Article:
There would be at least a 30-day notification period for any neighbor that abuts property where there is an application, according to Hull. Any neighboring property owner would have the chance to meet with the Development Department to pose questions and get more information.

Councilwoman Lisa Katz, who has been a vocal critic of the Form Based Code, said a major problem with the code is that unless properties are combined, there is no Planning Board review. For example, the vacant Rite Aid property could be developed with an impactful project reviewed only by town staff.

“My concern is anyone can develop under this Form Based Code and basically any developer can develop as of right,” Katz said. “While they need to comply with the Form Based Code, they don’t have any Planning Board approval, there’s no significant resident input that has any teeth to it.”

Councilwoman Lori Morton responded that the code has specific parameters of what is allowed.

“People can’t build whatever they want,” she said. “The code defines what they can build, but then the parameter of what can be built changes if lots are combined.”

Hull said applicants can either adhere to the Form Based Code or try to get a project approved through the existing process.

While the work session did not allow for public input, during the public comments portion of the regular board meeting several Form Based Code opponents criticized aspects of the plan. Chappaqua resident Suzanne Chazin said four-story buildings are excessively large for downtown Chappaqua.

“One of the big problems with this is that you’re (at) four stories, more than 50 feet in height, which will change the vistas, change the character of the town and significantly increase it,” she said.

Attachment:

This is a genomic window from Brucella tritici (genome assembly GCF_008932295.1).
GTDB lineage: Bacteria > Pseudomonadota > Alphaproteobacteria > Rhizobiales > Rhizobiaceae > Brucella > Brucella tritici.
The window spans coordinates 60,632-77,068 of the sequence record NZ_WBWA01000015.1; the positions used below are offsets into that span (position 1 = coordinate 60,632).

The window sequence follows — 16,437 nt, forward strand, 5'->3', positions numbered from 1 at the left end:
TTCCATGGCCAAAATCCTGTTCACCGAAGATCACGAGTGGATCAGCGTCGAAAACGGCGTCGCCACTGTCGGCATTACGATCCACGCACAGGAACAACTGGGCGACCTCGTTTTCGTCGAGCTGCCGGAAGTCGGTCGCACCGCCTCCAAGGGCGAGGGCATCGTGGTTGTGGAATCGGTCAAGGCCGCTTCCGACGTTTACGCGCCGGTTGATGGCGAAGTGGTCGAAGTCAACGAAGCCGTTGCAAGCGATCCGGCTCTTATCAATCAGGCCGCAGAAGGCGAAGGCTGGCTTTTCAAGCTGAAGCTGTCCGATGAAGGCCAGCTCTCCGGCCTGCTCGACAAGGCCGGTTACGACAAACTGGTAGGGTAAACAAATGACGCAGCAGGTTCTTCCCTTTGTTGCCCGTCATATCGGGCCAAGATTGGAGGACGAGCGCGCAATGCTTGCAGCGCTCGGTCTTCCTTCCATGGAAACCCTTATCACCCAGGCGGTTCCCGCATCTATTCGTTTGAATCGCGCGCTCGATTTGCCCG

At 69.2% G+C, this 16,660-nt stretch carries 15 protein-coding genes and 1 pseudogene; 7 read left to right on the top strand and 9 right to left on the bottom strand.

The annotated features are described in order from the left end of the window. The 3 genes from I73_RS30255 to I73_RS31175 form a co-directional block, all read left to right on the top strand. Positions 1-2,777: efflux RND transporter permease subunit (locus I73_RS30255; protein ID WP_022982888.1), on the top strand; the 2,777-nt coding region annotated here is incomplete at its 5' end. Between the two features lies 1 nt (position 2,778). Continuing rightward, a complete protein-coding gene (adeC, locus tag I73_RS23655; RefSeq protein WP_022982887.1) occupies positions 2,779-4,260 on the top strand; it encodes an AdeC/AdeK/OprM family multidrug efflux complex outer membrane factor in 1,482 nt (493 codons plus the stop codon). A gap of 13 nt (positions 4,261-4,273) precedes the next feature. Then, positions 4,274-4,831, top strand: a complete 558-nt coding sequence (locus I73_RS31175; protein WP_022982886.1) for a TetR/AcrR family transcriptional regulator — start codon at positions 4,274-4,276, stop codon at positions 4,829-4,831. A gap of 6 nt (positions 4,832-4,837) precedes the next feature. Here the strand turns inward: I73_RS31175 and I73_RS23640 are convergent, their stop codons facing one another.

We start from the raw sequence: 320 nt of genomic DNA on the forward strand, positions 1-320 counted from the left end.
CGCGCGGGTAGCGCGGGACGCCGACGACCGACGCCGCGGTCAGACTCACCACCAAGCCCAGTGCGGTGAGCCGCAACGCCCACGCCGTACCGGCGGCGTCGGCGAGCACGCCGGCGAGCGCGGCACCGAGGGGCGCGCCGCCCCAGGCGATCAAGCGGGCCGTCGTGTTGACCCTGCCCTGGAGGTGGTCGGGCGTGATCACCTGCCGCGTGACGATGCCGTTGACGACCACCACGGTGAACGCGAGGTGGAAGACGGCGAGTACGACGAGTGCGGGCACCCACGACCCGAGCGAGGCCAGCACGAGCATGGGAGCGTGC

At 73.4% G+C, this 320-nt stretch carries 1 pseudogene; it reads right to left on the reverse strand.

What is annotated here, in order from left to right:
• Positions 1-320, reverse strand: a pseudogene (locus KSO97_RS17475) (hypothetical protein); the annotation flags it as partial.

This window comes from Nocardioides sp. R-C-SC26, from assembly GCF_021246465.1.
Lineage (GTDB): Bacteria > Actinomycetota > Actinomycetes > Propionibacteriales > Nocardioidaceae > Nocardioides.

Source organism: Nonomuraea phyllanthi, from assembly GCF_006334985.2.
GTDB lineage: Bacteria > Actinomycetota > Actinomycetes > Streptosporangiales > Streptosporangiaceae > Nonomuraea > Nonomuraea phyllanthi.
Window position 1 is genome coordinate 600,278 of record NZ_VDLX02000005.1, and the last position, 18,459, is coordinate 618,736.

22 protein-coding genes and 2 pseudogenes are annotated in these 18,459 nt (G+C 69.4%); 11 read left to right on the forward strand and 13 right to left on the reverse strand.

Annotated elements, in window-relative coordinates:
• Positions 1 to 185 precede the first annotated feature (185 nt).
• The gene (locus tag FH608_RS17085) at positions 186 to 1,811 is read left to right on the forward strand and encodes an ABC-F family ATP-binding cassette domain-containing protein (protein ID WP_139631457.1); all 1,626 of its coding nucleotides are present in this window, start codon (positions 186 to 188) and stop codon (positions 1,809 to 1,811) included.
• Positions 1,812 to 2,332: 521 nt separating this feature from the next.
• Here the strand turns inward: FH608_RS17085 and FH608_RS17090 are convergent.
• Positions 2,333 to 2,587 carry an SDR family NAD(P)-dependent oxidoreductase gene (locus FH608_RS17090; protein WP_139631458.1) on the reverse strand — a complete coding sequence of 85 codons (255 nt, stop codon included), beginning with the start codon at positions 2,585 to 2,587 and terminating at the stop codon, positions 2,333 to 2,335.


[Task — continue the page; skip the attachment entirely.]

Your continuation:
Furthermore, the diminished input from other boards and the public is problematic, Chazin said.

Another Chappaqua resident, Ben Herman, said a concern wasn’t whether multifamily developments would have three-bedroom units but whether the town had been underestimating the potential for two-bedroom apartments rather than studios and one-bedroom units.

Herman also mentioned he was troubled that some lots of at least a half-acre wouldn’t be subject to Planning Board review.

“The resulting building in either scenario would be significant in size, and while I appreciate the Form Based Code intending to create a framework, there are some unknowns the larger the project is,” Herman said. “I ask you to consider Planning Board review for any project over a half-acre irrespective of whether a subdivision is done.”

The meeting began with fireworks when Katz was told to leave Town Hall because she had recently come home sick from being out of town, which contributed to the postponement of the meeting from its customary Tuesday evening time slot.

She produced two negative COVID-19 test results, but because of town guidelines that require quarantine for seven days, Katz was required to join the meeting virtually while sitting outside in front of Town Hall.